Lewis Hamilton admitted that he was hoping his accident in first free practice for the Japanese Grand Prix was the third incident to complete the old adage that 'bad things come in threes'.

Hamilton arrived at Suzuka on the back of two successive retirements at Monza and on the streets of Singapore, which have seen him drop down to third in the championship standings.

However, things didn't go to plan for the McLaren driver when he slid off track at Degner 2 half way through the opening session of the day, taking the front left wheel off his car in the process.

The amount of repair work required meant Hamilton then spent most of FP2 watching from the sidelines before he took to the track for the final ten minutes - albeit without the new rear wing due to a shortage of new components at the circuit.

It meant he ended the day down in 13th on the times and on the back foot heading into Saturday, when rain is expected to affect proceedings.

"I damaged the car in the early laps of the first session," he said. "I was only on my second fast lap, and was probably pushing too hard too soon. I didn't go that wide - it wasn't that big an off - but the gravel was very slippery at that point. A couple of other drivers had moments there and got away with it. But that's life.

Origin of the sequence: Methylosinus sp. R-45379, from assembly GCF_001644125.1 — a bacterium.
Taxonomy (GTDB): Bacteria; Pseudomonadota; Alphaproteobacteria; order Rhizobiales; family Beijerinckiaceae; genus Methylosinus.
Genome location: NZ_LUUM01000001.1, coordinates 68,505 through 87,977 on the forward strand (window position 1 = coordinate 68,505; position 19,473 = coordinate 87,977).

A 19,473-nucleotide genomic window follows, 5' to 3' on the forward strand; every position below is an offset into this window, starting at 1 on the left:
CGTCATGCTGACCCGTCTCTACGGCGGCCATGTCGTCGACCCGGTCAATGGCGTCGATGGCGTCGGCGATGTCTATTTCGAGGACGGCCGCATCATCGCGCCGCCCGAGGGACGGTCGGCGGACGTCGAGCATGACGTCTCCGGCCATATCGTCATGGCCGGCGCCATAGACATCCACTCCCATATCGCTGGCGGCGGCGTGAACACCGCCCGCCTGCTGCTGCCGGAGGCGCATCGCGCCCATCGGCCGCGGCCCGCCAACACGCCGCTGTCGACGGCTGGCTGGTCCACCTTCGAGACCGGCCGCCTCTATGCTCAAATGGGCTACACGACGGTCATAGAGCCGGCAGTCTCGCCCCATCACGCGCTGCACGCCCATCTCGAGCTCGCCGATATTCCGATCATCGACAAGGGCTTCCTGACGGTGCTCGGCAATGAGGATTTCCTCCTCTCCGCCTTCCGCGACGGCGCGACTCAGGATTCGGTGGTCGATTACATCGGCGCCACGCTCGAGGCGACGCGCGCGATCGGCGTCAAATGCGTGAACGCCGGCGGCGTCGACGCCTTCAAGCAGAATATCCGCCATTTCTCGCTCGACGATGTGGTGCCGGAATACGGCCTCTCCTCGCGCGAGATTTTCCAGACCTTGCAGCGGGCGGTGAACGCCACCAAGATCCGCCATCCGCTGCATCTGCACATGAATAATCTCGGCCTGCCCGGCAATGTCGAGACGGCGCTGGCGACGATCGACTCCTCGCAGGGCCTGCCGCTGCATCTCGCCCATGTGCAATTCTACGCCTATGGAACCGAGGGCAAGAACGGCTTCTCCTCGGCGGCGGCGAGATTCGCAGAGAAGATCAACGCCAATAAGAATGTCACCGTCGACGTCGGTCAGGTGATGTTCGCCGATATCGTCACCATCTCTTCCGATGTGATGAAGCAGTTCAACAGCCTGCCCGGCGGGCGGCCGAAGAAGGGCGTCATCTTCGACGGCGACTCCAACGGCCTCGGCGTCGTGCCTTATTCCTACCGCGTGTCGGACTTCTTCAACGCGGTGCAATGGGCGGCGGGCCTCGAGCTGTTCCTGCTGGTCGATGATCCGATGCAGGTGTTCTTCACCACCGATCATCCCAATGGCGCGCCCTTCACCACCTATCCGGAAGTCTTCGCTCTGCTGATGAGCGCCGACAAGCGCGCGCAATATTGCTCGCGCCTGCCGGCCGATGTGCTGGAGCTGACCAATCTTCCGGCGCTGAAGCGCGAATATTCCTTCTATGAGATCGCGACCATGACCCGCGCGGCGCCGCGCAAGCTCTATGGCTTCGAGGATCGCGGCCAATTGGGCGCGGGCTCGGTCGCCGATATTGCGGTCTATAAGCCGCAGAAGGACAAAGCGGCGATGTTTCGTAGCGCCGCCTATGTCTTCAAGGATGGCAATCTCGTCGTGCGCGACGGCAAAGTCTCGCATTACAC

"The guys in the garage did an incredible job to rebuild the car - they really had to work hard, and they got me out for the last 10 minutes of the second session. They are so supportive in this team: if one person is down, they'll do their best to lift that person up. That's what we do as a team.

"I had to run the older rear wing in the afternoon, so I didn't really get a proper feel for where the car is. And, hopefully, we'll have a second new rear wing for qualifying and the race. Tomorrow's another day - and it looks like it's going to rain, so everybody will have to start again.

"They say bad things come in threes - so after Monza, Singapore and today, I hope this run of bad luck is over and done with."

Team boss Martin Whitmarsh admitted that Hamilton's incident had been far from ideal for the team but said he was confident that the new rear wing would be back on the car for Saturday's final session and qualifying.

"While the team did a fantastic job to get Lewis's car turned around in time for the final 10 minutes of second practice, due to a shortage of new components, he was unable to run with an optimal bodywork package, which slightly compromised his final pace," he said. "But we are already pushing incredibly hard to rectify that, and I'm confident we'll have new parts here in time for tomorrow.

"Nonetheless, we've got a solid basis for the rest of the weekend, and we'll be focusing on extracting the maximum from the new parts for the remainder of the weekend - something we didn't quite achieve today due to the breadth of analysis required and the shortfall in run-time that we experienced."

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